UNIVERSAL FUNCTIONAL LITERACY
Literacy (reading, writing and counting) is not a skill for an elite alone. It should be a fundamental cultural element in the make-up of all human beings so that they may fully enjoy the fruits of civilisation. The functional literacy rate in our country is very low (around 30%) which means that the enormous sum of money invested is wasted. Why is that so? So long as we refuse to start literacy in the child’s mother tongue, we will perpetuate wastage and failure; we will continue to resort to party symbols to make some sense of the election process. That is not the road to modern civilisation. And yet we do have the needed resources to attain genuine and full universal functional literacy.
2 CREOLE LANGUAGES
We’ve been blessed with 2 creole languages: our national language (Mauritian) and our official language (English) which have similar syntactic structures and common lexical characteristics.
Here are some examples:
• Future tense marker: English uses ‘will’ and Mauritian uses ‘pou’ which give the following: Mo pou manze/ I will eat.
• Adjectives have a unique form in both languages: a beautiful girl (enn zoli tifi); beautiful girls (bann zoli tifi); a beautiful boy (enn zoli garson); beautiful boys (bann zoli garson); a beautiful house (enn zoli lakaz); beautiful houses (bann zoli lakaz); a beautiful castle (enn zoli sato); beautiful castles (bann zoli sato). See the difference with French (une belle fille; des belles filles; un beau garçon; des beaux garçons; une belle maison; des belles maisons; un beau chateau; des beaux chateaux).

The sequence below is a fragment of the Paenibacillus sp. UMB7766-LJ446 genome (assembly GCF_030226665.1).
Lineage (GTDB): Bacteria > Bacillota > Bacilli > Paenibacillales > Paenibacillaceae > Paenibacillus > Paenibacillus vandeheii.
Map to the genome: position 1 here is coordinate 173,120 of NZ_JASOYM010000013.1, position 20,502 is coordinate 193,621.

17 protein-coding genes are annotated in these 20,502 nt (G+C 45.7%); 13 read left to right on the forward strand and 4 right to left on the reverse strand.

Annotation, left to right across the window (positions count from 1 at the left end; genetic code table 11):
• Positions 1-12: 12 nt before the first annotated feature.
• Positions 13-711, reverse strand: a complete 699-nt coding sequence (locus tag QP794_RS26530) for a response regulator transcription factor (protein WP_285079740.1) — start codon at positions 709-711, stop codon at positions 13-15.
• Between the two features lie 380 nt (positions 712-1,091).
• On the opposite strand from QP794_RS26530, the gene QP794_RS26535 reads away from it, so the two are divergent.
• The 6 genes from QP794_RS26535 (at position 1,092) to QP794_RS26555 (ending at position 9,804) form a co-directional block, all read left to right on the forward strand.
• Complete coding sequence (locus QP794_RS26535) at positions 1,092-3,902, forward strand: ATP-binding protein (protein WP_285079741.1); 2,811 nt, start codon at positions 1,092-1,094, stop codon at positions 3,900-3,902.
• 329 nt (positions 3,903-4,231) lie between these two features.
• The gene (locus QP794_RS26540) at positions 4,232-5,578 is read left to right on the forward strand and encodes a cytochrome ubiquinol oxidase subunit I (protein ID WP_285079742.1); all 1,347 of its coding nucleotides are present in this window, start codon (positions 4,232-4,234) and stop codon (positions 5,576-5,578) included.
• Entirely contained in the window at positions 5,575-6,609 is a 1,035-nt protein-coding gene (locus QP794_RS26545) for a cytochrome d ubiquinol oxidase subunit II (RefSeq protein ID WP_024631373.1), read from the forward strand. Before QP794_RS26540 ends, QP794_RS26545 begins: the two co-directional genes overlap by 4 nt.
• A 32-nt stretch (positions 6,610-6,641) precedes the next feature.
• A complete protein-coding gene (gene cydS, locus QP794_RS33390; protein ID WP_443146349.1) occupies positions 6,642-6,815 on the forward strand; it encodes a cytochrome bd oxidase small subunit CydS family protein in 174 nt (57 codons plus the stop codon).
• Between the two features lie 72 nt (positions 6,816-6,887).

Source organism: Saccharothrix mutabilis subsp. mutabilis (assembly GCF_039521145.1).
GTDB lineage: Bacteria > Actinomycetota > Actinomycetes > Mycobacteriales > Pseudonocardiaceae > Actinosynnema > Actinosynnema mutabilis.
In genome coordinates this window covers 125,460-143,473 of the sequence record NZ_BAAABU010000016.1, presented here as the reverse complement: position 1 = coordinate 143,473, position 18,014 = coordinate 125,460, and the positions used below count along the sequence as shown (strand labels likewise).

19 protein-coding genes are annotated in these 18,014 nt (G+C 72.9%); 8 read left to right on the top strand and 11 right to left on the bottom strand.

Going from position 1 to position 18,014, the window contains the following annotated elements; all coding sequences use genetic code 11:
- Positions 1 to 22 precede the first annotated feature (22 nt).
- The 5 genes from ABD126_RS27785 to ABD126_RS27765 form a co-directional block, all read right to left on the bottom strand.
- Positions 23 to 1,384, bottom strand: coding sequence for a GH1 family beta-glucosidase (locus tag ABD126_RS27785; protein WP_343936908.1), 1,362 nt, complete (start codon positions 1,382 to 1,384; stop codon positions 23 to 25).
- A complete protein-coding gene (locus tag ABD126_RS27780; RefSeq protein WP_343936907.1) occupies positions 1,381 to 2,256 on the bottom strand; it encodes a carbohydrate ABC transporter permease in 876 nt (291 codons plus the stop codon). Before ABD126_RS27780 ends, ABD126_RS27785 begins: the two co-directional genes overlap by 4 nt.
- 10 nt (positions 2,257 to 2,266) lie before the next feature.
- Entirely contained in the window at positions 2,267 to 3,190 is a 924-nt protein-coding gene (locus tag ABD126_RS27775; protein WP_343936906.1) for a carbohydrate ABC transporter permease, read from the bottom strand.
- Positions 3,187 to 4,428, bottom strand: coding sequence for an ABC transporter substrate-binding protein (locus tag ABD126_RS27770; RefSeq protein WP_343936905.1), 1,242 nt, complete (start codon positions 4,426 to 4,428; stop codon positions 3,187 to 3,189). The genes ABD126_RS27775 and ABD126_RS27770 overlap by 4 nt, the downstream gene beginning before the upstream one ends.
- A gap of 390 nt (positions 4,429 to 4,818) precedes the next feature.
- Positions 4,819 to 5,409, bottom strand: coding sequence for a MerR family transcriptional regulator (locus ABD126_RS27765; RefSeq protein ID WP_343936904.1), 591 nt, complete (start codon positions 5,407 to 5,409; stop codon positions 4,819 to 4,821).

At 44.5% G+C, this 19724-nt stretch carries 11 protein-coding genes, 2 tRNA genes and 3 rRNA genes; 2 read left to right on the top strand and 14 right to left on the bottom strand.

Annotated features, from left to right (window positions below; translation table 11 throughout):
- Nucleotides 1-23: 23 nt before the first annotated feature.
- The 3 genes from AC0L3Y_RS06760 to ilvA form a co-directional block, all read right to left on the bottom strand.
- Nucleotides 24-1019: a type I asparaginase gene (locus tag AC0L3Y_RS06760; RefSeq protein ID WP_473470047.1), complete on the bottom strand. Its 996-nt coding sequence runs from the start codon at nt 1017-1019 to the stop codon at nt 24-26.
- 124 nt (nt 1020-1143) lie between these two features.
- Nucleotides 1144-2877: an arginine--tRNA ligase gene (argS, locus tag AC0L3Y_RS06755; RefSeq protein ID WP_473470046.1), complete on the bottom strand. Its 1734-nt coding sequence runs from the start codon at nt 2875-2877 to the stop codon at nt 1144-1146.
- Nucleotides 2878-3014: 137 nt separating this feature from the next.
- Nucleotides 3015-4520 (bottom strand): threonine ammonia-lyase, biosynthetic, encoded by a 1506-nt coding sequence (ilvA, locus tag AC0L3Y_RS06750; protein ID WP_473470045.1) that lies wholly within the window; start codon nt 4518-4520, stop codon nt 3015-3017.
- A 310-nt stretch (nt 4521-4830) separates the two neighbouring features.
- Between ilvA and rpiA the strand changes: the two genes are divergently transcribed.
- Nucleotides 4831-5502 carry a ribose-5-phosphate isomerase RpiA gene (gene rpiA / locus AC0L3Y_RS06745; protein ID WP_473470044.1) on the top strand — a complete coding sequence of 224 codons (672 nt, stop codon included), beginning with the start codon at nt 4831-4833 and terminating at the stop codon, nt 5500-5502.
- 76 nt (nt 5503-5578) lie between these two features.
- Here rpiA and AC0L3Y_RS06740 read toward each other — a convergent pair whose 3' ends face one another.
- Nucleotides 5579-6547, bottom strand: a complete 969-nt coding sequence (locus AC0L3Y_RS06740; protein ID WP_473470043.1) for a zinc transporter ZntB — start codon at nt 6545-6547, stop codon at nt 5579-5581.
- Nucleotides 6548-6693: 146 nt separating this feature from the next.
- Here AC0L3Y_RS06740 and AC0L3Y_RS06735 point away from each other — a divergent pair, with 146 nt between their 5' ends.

• Both languages use aspect markers to indicate whether the action continues or has stopped. I eat (mo manze); I am eating (mo pe manze); I have eaten (mo finn manze).
• At the level of vocabulary (lexical characteristics) both use compound words a lot: birdcage (lakaz-zwazo); doorknob (pwagne-laport); cheesecake (gato-fromaz); mango tree (pie mang) etc.
There are also differences of course and at the level of phonology there are difficulties to be surmounted. The phoneme represented by <th> is not used in Mauritian and consequently Mauritian learners of English, if not properly trained, will pronounce <th> as <z>; ‘this’, ‘that’, ‘those’ become “zis, zat, zoz”.
Another problem: Mauritian is syllable-timed and English is stress-timed. With proper training, this hurdle can be overcome. Ignorance of this produces much gibberish (baragouin). Listen to speeches in the legislative assembly and you’ll understand what I mean.
The adoption of a combination of teaching techniques blending Grammar Translation with Direct method, will yield good results provided treachers are adequately trained.
A NEW LANGUAGE POLICY
If Mauritian, the mother tongue, becomes the medium of instruction at primary level, English may be introduced at a very early stage as second language. With proper guidance and monitoring and also adequate practice, our children will be able at secondary level to handle English as medium of instruction and continue to study our national language as a subject.
French, the semi-official language, must be introduced at secondary level and its teaching must be revamped. Identity languages (Hindi,Urdu, etc.) will then be taught at secondary level as optional languages.
Let us only hope that language loyalty, prejudices and ignorance will not blind us to the needs for genuine and progressive reforms which will pave the way to UNIVERSAL FUNCTIONAL LITERACY.